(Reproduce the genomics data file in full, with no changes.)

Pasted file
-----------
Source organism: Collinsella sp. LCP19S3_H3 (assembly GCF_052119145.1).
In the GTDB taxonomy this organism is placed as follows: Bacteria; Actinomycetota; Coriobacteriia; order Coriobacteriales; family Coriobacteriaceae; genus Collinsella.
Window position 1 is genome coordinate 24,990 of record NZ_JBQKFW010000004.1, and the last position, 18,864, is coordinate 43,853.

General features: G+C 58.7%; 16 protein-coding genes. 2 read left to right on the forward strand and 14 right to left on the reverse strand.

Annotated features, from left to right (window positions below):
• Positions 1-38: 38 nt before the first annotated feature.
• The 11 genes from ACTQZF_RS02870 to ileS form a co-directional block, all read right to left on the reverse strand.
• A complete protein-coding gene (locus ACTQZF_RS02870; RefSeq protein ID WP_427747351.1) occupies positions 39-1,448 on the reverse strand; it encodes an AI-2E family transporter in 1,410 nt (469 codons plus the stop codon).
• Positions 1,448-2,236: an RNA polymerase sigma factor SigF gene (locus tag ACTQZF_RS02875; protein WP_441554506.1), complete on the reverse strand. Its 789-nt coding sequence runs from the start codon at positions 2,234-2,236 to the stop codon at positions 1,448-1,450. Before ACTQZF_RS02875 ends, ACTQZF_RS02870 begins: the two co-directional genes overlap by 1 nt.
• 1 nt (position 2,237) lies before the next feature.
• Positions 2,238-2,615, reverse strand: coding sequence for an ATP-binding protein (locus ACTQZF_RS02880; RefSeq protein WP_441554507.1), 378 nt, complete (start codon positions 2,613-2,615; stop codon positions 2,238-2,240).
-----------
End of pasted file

Source organism: Collinsella sp. LCP19S3_H3 (assembly GCF_052119145.1).
In the GTDB taxonomy this organism is placed as follows: Bacteria; Actinomycetota; Coriobacteriia; order Coriobacteriales; family Coriobacteriaceae; genus Collinsella.
Window position 1 is genome coordinate 24,990 of record NZ_JBQKFW010000004.1, and the last position, 18,864, is coordinate 43,853.

General features: G+C 58.7%; 16 protein-coding genes. 2 read left to right on the forward strand and 14 right to left on the reverse strand.

Annotated features, from left to right (window positions below):
• Positions 1-38: 38 nt before the first annotated feature.
• The 11 genes from ACTQZF_RS02870 to ileS form a co-directional block, all read right to left on the reverse strand.
• A complete protein-coding gene (locus ACTQZF_RS02870; RefSeq protein ID WP_427747351.1) occupies positions 39-1,448 on the reverse strand; it encodes an AI-2E family transporter in 1,410 nt (469 codons plus the stop codon).
• Positions 1,448-2,236: an RNA polymerase sigma factor SigF gene (locus tag ACTQZF_RS02875; protein WP_441554506.1), complete on the reverse strand. Its 789-nt coding sequence runs from the start codon at positions 2,234-2,236 to the stop codon at positions 1,448-1,450. Before ACTQZF_RS02875 ends, ACTQZF_RS02870 begins: the two co-directional genes overlap by 1 nt.
• 1 nt (position 2,237) lies before the next feature.
• Positions 2,238-2,615, reverse strand: coding sequence for an ATP-binding protein (locus ACTQZF_RS02880; RefSeq protein WP_441554507.1), 378 nt, complete (start codon positions 2,613-2,615; stop codon positions 2,238-2,240).